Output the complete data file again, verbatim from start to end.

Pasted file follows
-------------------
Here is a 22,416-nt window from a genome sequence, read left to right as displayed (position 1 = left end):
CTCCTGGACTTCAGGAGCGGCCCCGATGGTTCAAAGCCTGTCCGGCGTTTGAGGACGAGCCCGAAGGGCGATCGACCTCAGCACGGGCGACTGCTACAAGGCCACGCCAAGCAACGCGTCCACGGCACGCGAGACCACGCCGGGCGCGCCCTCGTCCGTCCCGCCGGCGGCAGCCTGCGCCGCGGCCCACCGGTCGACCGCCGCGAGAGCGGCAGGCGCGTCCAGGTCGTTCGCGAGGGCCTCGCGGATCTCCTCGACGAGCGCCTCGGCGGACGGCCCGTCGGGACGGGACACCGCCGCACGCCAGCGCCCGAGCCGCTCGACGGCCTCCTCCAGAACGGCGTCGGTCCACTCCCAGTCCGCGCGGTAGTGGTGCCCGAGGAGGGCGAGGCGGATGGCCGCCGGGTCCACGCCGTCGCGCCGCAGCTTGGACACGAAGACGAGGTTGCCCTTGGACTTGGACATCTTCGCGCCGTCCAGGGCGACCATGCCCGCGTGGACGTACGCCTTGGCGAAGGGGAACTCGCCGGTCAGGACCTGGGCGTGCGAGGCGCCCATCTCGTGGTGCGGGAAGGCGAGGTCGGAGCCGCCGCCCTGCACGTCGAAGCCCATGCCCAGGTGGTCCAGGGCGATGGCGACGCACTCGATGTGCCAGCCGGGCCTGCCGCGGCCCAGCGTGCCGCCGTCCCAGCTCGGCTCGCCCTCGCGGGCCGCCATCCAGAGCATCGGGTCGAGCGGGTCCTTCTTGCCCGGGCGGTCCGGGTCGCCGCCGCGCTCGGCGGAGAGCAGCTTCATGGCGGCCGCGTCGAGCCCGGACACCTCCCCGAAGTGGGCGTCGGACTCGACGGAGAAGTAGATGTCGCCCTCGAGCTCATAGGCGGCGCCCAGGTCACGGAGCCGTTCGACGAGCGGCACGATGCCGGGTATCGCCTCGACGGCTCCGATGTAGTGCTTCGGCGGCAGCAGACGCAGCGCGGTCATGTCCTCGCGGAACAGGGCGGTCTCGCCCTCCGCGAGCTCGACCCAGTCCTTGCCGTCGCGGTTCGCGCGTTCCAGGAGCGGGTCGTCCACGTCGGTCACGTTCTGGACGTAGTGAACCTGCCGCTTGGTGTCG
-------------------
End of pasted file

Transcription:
Here is a 22,416-nt window from a genome sequence, read left to right as displayed (position 1 = left end):
CTCCTGGACTTCAGGAGCGGCCCCGATGGTTCAAAGCCTGTCCGGCGTTTGAGGACGAGCCCGAAGGGCGATCGACCTCAGCACGGGCGACTGCTACAAGGCCACGCCAAGCAACGCGTCCACGGCACGCGAGACCACGCCGGGCGCGCCCTCGTCCGTCCCGCCGGCGGCAGCCTGCGCCGCGGCCCACCGGTCGACCGCCGCGAGAGCGGCAGGCGCGTCCAGGTCGTTCGCGAGGGCCTCGCGGATCTCCTCGACGAGCGCCTCGGCGGACGGCCCGTCGGGACGGGACACCGCCGCACGCCAGCGCCCGAGCCGCTCGACGGCCTCCTCCAGAACGGCGTCGGTCCACTCCCAGTCCGCGCGGTAGTGGTGCCCGAGGAGGGCGAGGCGGATGGCCGCCGGGTCCACGCCGTCGCGCCGCAGCTTGGACACGAAGACGAGGTTGCCCTTGGACTTGGACATCTTCGCGCCGTCCAGGGCGACCATGCCCGCGTGGACGTACGCCTTGGCGAAGGGGAACTCGCCGGTCAGGACCTGGGCGTGCGAGGCGCCCATCTCGTGGTGCGGGAAGGCGAGGTCGGAGCCGCCGCCCTGCACGTCGAAGCCCATGCCCAGGTGGTCCAGGGCGATGGCGACGCACTCGATGTGCCAGCCGGGCCTGCCGCGGCCCAGCGTGCCGCCGTCCCAGCTCGGCTCGCCCTCGCGGGCCGCCATCCAGAGCATCGGGTCGAGCGGGTCCTTCTTGCCCGGGCGGTCCGGGTCGCCGCCGCGCTCGGCGGAGAGCAGCTTCATGGCGGCCGCGTCGAGCCCGGACACCTCCCCGAAGTGGGCGTCGGACTCGACGGAGAAGTAGATGTCGCCCTCGAGCTCATAGGCGGCGCCCAGGTCACGGAGCCGTTCGACGAGCGGCACGATGCCGGGTATCGCCTCGACGGCTCCGATGTAGTGCTTCGGCGGCAGCAGACGCAGCGCGGTCATGTCCTCGCGGAACAGGGCGGTCTCGCCCTCCGCGAGCTCGACCCAGTCCTTGCCGTCGCGGTTCGCGCGTTCCAGGAGCGGGTCGTCCACGTCGGTCACGTTCTGGACGTAGTGAACCTGCCGCTTGGTGTCG